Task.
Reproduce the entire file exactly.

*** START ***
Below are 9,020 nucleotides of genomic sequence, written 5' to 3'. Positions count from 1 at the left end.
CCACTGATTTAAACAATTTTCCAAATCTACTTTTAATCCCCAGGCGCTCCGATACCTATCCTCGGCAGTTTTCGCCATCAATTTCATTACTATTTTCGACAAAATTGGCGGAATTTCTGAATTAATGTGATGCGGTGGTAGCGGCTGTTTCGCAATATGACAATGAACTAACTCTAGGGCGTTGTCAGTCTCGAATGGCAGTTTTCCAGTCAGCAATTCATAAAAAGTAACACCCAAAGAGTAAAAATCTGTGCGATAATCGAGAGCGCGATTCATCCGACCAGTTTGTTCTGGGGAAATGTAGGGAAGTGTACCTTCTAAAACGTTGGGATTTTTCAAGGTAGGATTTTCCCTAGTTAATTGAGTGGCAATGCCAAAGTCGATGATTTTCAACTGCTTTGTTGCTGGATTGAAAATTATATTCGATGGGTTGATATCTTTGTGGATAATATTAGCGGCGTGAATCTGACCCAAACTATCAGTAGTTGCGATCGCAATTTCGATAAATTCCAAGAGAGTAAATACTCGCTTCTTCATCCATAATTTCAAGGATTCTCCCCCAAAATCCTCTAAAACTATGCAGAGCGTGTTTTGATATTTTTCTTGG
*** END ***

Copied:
Below are 9,020 nucleotides of genomic sequence, written 5' to 3'. Positions count from 1 at the left end.
CCACTGATTTAAACAATTTTCCAAATCTACTTTTAATCCCCAGGCGCTCCGATACCTATCCTCGGCAGTTTTCGCCATCAATTTCATTACTATTTTCGACAAAATTGGCGGAATTTCTGAATTAATGTGATGCGGTGGTAGCGGCTGTTTCGCAATATGACAATGAACTAACTCTAGGGCGTTGTCAGTCTCGAATGGCAGTTTTCCAGTCAGCAATTCATAAAAAGTAACACCCAAAGAGTAAAAATCTGTGCGATAATCGAGAGCGCGATTCATCCGACCAGTTTGTTCTGGGGAAATGTAGGGAAGTGTACCTTCTAAAACGTTGGGATTTTTCAAGGTAGGATTTTCCCTAGTTAATTGAGTGGCAATGCCAAAGTCGATGATTTTCAACTGCTTTGTTGCTGGATTGAAAATTATATTCGATGGGTTGATATCTTTGTGGATAATATTAGCGGCGTGAATCTGACCCAAACTATCAGTAGTTGCGATCGCAATTTCGATAAATTCCAAGAGAGTAAATACTCGCTTCTTCATCCATAATTTCAAGGATTCTCCCCCAAAATCCTCTAAAACTATGCAGAGCGTGTTTTGATATTTTTCTTGG